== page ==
The Department of Health has confirmed that the scheme will continue to run in its current format until at least 2013, when the Primary Care Trusts will cease to exist.Fresh Produce Consortium
chief executive Nigel Jenney said:
"We are delighted that FPC has helped to secure a reprieve for this highly successful Scheme. Thanks to the tremendous support from the fresh produce industry, schools and families we have averted the removal of free healthy snacks threatened by Government spending cuts."
The School Fruit and Vegetable Scheme provides 4-6 year olds in 16,000 schools in England with a free piece of fruit or a vegetable every day. The scheme is delivered on behalf of Primary Care Trusts through a best practice central procurement process. The scheme’s future, in particular its central procurement process, was at risk under the recent Government’s spending review.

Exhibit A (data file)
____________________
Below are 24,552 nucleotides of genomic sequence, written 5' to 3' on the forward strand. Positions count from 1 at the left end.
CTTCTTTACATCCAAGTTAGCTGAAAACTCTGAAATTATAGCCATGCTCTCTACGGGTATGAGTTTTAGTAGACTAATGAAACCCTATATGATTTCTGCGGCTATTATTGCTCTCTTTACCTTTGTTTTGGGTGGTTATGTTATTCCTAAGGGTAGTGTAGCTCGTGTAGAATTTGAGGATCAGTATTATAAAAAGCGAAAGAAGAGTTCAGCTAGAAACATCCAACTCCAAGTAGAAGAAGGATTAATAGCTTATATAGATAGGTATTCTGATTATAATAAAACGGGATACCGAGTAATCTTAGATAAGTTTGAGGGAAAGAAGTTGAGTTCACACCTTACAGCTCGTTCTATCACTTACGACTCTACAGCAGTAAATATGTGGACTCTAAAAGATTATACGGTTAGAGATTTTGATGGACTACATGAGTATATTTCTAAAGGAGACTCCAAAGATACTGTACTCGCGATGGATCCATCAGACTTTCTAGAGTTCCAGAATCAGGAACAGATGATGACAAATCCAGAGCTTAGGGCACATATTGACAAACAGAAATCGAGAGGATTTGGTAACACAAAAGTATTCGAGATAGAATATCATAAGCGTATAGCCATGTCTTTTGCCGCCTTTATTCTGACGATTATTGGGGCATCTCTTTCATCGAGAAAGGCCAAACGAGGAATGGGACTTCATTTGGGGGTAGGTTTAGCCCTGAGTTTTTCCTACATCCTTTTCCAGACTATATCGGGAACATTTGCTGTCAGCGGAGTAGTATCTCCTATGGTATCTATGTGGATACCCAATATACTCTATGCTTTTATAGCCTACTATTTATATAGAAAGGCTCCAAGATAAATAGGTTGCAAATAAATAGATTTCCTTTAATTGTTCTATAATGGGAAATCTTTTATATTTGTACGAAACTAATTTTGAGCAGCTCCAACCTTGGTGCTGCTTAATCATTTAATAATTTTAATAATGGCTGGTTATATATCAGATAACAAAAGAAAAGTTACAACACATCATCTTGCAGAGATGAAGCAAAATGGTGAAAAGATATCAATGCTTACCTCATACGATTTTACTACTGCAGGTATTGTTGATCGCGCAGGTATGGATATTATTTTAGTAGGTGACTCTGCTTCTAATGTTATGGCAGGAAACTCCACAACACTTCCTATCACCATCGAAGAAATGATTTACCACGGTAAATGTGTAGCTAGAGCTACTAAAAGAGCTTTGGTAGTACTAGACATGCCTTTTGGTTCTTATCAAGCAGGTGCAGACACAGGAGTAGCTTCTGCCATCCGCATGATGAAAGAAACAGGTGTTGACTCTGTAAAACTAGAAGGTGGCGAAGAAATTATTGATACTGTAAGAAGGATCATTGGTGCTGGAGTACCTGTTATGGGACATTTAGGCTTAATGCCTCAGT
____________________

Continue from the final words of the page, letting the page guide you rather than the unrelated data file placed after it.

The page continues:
"Ten pence a day is a small price to pay to help combat rising obesity and poor diet among children", Jenney added.
"The School Fruit and Vegetable Scheme in England has proved that it can increase consumption of fresh produce and is well placed to give youngsters a head start for eating a healthy diet. We recognise that there might still be pressure on the continuation of the central procurement process for the Scheme beyond 2013 and FPC will persist in calling for its secure future."